Feature Direct to Consumer Genetic Testing

Knowing me, knowing you 

BMJ 2008; 336 doi: https://doi.org/10.1136/bmj.39534.451458.AD (Published 17 April 2008) Cite this as: BMJ 2008;336:858
  1. Jeanne Lenzer, medical investigative journalist1,
  2. Shannon Brownlee, senior fellow2
  1. 1New York
  2. 2New America Foundation, Washington, DC
  1. Correspondence to: J Lenzer jeanne.lenzer{at}gmail.com

    Patients are beginning to present with not only a web diagnosis but predictions of future disease. Jeanne Lenzer and Shannon Brownlee examine the problems of the rise in commercial genetic testing

    Do you want to Google your genes or peer into your future risks of heart disease or cancer? Now you can, according to direct to consumer testing companies. Gone are the days when genetic testing was limited to doctors ordering tests for rare, but prognostically potent, single gene disorders such as Huntington’s disease, Duchenne’s muscular dystrophy, or cystic fibrosis. Thanks to an explosion of newly discovered single nucleotide polymorphisms, or SNPs (pronounced snips), companies are marketing genetic tests for traits ranging from the mundane—eye colour and wet ear wax—to serious conditions such as Crohn’s disease and Alzheimer’s disease.

    While the global market for these tests is growing rapidly—estimated at $730m (£366m; €463m) last year and growing by 20% annually1—evidence that they can provide patients with clinically useful information is lagging far behind. There is little regulatory oversight of the tests, and even less in the way of clinical data to help doctors guide patients who go to them carrying printouts of their genetic details. Genetic tests and “personalised medicine” are supposed to enable doctors to customise each patient’s care, yet there is a paucity of studies on interventions for patients with genetic variants.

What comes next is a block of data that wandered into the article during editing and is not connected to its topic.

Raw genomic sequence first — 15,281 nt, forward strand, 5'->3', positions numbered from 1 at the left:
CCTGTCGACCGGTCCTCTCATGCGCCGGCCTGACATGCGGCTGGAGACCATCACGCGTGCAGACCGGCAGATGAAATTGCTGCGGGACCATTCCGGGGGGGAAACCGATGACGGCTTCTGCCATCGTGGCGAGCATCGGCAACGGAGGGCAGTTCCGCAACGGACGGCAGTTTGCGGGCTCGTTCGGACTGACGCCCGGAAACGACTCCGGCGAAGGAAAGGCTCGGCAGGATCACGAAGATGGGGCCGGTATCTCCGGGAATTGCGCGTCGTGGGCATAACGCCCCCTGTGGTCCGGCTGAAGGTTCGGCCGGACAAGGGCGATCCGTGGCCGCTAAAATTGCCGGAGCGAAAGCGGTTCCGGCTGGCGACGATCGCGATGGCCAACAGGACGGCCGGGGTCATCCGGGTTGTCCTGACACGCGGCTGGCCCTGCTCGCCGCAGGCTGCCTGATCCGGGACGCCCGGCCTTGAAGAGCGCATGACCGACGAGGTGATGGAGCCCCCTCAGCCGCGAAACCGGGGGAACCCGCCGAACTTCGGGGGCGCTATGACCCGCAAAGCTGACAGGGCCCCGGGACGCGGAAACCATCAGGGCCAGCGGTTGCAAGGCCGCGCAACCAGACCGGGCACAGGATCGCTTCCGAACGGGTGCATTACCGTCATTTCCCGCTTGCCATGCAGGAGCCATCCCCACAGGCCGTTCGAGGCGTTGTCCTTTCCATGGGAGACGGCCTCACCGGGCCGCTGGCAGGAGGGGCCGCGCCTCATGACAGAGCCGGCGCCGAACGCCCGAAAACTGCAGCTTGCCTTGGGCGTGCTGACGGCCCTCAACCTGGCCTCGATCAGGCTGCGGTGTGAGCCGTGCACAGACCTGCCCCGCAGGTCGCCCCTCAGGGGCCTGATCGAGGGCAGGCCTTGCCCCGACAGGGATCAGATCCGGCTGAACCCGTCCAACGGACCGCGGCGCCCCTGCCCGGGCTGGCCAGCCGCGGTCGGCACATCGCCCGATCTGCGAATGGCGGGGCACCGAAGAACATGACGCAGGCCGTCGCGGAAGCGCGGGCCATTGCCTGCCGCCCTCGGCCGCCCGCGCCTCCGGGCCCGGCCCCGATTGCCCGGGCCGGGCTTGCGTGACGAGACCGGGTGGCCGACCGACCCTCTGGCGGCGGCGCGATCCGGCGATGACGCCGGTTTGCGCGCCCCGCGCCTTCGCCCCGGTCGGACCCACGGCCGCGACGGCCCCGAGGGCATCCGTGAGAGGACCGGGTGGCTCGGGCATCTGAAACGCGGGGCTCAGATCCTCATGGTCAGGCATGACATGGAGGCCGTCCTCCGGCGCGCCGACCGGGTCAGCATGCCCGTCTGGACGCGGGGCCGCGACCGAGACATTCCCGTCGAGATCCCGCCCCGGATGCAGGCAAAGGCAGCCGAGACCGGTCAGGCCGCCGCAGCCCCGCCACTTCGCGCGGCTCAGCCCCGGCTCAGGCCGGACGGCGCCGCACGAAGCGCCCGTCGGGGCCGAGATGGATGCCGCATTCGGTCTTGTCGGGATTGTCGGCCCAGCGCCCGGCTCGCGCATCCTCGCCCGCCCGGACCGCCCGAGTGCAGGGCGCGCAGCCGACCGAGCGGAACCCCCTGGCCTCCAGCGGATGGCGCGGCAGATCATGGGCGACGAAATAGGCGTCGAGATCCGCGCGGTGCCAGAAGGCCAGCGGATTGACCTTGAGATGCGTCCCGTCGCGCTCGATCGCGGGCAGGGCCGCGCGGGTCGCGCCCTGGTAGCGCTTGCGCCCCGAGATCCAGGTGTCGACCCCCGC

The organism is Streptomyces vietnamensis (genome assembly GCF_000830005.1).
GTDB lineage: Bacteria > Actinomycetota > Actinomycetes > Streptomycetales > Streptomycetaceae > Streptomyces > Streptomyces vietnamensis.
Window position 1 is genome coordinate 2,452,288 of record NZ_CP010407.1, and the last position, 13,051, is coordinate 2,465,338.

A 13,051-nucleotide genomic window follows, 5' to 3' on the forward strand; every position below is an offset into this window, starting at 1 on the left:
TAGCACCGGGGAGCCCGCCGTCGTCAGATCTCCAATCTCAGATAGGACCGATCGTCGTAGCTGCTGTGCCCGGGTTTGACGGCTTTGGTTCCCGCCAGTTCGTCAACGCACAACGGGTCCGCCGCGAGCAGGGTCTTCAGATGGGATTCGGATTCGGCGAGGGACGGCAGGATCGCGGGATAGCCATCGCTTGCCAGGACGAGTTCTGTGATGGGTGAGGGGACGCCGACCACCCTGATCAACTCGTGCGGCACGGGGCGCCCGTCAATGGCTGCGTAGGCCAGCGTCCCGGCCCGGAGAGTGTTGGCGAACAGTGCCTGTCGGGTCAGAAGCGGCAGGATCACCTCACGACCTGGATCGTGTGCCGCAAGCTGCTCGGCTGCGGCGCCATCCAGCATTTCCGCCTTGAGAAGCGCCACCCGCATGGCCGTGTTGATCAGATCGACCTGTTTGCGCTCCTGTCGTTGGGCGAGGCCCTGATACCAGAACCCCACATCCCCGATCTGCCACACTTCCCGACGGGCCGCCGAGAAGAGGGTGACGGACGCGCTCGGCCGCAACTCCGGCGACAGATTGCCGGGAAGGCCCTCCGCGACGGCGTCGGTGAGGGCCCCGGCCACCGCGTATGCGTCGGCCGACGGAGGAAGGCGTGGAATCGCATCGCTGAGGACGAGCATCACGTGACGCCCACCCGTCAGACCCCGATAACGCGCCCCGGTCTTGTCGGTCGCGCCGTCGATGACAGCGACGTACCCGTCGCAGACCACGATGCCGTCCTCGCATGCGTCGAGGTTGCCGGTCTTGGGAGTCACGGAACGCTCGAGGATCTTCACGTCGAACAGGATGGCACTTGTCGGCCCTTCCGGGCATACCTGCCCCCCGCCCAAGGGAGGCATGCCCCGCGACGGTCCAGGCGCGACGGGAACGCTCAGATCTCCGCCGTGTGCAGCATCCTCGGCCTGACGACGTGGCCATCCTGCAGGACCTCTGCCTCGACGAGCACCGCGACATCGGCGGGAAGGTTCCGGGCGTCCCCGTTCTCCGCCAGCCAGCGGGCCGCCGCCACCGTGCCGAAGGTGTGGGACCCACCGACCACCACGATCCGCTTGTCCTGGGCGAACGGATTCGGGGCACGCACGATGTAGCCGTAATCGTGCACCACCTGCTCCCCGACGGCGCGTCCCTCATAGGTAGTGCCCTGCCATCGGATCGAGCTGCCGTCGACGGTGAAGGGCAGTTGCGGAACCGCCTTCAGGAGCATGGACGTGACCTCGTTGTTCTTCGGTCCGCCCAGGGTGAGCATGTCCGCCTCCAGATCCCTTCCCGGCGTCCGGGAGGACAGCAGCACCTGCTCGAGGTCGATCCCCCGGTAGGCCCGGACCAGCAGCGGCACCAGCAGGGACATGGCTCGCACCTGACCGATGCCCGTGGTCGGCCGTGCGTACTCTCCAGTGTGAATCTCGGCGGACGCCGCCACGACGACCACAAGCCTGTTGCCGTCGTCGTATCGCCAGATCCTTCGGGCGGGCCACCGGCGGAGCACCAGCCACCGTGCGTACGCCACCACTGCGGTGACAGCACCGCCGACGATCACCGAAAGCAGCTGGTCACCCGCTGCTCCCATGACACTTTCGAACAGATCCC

The promise being made to consumers is clear: forewarned is forearmed. The website for deCODE genetics, based in Reykjavik, says its tests will “help to empower individuals and their doctors.” The Californian company 23andMe, which has backing from Google and the biotech company Genentech, provides an “odds calculator” that the company says will allow customers to see which “health concerns are most likely to affect a person with your genetic profile.” Navigenics, also based …

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